The financial crisis and collapse is typically so laden with acronyms and it difficult for the casual observer to understand exactly what went wrong. In this telling of the story, the collapse is an inevitability brought on by complex financial products and unforeseeable market forces. It makes the banks seem like victims, too. A new trove of files from Lehman Brothers’ last days indicates that, no, bankers’ arrogance helped them stumble towards oblivion, bringing everyone else with them.
Bloomberg dug through the documents, which were made available by Jenner & Block LLP, a law firm involved in Lehman’s bankruptcy, They found that the documents “dispel the myth that Dick Fuld, chief executive officer…and his close associates were unaware of the risks their business face in 2007 and 2008.” And furthermore, that they were “blind by their hubris.”
Here is Bloomberg’s summary of Lehman executives’ conversation about whether to accept a large investment from Citic, a Chinese bank. It would have been “a potential lifeline in a crisis”:
Fuld responded with his usual misguided bravado: “Sounds to me like another non-starter…” Goldfarb couldn’t resist piling on. “Agreed 1000 percent,” he wrote back to Fuld. “How do you spell stupidity in Chinese!!!” Then the conversation descended into a pathetic display of macho arrogance. “What happened,” Fuld asked Goldfarb, “u didn’t like my sumdum spelling?” Responded Goldfarb, “I love it, better said then I could have. I think Mizuho is the best option for strategic partner. Any potential investor that would consider BS” — Bear Stearns — “in the same breath as LB should go fungoo themselves!!!” Fuld replied, “I agree we need some help — but the Bros always wins!!” Goldfarb agreed. “Absolutely, will and skill always win, and that be us!!!!” Concluded Fuld: “Got it so do u.” Fuld was well-paid for these insights…he took out of Lehman some $500 million in cash.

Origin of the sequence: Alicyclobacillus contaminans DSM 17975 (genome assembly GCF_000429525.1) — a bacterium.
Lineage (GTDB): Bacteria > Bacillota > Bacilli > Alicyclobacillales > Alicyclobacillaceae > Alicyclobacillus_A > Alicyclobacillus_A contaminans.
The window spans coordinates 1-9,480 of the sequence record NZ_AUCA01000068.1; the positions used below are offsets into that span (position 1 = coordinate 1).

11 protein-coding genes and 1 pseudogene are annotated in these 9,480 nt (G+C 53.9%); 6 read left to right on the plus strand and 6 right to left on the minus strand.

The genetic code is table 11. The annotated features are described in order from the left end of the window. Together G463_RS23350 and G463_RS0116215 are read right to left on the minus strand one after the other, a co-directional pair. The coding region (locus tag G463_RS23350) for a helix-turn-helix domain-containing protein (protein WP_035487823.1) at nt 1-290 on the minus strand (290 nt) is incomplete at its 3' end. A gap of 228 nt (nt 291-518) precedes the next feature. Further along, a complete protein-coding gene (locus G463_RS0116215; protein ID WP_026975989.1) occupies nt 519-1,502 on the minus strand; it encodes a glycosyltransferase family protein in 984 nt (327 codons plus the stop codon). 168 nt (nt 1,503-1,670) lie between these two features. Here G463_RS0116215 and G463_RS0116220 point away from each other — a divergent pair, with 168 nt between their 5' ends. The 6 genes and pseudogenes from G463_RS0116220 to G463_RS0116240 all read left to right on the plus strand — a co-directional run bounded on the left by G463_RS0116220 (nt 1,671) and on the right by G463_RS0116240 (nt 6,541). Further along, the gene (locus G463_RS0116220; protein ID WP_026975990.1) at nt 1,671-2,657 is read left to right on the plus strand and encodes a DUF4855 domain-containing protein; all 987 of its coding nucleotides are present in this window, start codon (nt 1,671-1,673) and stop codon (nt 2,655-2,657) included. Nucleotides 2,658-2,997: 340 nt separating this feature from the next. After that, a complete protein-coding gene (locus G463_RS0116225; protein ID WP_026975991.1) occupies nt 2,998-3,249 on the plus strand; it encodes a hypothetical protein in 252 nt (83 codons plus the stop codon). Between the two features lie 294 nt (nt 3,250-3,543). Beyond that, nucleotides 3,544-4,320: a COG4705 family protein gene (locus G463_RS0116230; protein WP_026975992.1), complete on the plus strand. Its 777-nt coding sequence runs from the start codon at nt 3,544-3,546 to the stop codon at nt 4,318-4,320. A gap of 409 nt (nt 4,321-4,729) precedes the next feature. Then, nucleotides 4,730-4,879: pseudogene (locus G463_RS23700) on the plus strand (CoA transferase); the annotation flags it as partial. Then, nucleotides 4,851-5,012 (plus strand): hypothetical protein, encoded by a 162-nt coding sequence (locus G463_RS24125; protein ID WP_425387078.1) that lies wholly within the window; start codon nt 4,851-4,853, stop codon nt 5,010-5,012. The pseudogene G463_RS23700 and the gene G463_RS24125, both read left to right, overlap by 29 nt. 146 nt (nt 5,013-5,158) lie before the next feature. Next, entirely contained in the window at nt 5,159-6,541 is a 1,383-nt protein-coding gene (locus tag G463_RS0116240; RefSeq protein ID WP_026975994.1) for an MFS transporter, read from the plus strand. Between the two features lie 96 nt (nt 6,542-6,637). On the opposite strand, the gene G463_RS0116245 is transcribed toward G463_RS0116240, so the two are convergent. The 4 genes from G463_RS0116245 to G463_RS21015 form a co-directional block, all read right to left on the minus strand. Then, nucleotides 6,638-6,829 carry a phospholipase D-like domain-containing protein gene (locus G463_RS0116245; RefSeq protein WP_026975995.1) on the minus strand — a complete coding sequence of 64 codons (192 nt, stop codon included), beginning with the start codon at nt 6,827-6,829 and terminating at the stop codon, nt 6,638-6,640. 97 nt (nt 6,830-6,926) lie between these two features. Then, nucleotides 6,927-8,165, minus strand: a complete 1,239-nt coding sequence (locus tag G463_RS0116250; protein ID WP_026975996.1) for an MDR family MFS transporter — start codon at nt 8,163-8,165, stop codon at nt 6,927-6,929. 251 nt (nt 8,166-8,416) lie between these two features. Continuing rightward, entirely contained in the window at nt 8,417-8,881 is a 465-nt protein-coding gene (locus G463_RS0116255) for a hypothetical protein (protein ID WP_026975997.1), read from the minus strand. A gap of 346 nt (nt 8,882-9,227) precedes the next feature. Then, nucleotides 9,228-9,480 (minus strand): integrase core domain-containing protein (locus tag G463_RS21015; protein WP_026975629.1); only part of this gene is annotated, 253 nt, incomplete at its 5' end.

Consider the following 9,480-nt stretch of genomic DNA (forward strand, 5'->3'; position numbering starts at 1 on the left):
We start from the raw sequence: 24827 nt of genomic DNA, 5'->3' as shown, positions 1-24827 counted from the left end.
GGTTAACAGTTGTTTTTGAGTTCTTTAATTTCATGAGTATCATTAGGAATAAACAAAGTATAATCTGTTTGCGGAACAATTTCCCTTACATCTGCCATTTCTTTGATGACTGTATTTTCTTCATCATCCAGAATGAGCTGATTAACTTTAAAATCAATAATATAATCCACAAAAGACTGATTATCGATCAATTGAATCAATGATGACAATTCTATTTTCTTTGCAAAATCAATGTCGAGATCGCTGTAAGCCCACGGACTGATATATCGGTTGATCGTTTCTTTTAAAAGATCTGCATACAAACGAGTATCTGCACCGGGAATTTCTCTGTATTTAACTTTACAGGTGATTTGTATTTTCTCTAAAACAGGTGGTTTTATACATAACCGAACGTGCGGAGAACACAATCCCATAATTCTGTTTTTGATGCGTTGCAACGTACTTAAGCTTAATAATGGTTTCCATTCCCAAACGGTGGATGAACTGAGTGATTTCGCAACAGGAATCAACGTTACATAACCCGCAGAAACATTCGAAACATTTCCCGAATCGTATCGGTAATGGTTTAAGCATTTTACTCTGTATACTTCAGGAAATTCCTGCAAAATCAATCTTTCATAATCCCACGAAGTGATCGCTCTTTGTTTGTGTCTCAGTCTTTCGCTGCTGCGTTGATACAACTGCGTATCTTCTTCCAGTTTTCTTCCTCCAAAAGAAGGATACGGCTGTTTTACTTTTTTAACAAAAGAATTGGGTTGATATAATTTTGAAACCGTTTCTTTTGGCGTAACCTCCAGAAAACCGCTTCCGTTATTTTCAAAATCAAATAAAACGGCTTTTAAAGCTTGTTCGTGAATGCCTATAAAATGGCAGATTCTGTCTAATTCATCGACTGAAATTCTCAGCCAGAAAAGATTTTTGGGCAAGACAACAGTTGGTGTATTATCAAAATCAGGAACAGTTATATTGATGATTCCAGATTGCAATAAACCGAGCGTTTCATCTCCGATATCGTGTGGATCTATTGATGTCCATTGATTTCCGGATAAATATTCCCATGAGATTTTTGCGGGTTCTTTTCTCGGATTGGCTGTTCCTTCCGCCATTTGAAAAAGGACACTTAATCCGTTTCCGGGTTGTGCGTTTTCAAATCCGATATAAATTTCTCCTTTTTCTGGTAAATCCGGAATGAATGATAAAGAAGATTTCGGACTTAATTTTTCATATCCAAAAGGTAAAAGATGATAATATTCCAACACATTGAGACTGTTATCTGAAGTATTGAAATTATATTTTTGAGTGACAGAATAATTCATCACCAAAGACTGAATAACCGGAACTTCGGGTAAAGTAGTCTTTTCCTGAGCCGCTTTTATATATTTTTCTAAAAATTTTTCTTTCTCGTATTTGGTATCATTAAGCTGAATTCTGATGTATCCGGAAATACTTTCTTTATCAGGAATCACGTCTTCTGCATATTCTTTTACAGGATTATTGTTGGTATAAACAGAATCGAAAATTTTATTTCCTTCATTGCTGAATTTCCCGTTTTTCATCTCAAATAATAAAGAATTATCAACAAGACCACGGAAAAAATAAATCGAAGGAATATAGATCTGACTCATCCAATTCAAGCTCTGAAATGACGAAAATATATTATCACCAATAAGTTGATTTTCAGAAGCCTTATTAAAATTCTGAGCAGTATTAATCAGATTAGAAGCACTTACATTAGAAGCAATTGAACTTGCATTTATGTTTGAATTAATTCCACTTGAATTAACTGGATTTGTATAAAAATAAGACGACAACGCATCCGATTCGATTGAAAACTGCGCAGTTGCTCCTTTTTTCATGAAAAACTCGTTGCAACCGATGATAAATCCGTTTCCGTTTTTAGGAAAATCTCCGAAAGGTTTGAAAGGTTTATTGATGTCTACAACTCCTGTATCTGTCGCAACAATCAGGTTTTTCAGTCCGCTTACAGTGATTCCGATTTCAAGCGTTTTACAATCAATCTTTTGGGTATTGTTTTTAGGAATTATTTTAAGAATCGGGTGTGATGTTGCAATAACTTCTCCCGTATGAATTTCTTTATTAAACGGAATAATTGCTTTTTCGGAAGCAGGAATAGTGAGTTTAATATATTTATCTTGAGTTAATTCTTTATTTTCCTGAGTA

The Bros, along with BS, actually did lose in 2008. And so did all of us. While complex financial products that multiplied and spread risk all over the financial system certainly played a part in the collapse, arrogant individuals like Dick Fuld helped ruin the economy, too. As evidenced in these emails, their cavalier attitude toward their own risk of failure helped steer them toward certain doom. According to Bloomberg, as late as January 2008, Lehman execs boasted that they were “strongly capitalized” and that they didn’t need to increase liquidity — the higher-ups thought they were fine. We all know how this story ends.
As we get further away from 2008, things get blurry, and it becomes more difficult to assign blame. After all, what do we know about CDOs, MBS, CMBS, and CDS? Precious little. But thanks to this dump of files, we can remind ourselves that, yes, a few arrogant men in suits helped ruin the global economy. And, yes, they deserve our scorn, or at least our skepticism.
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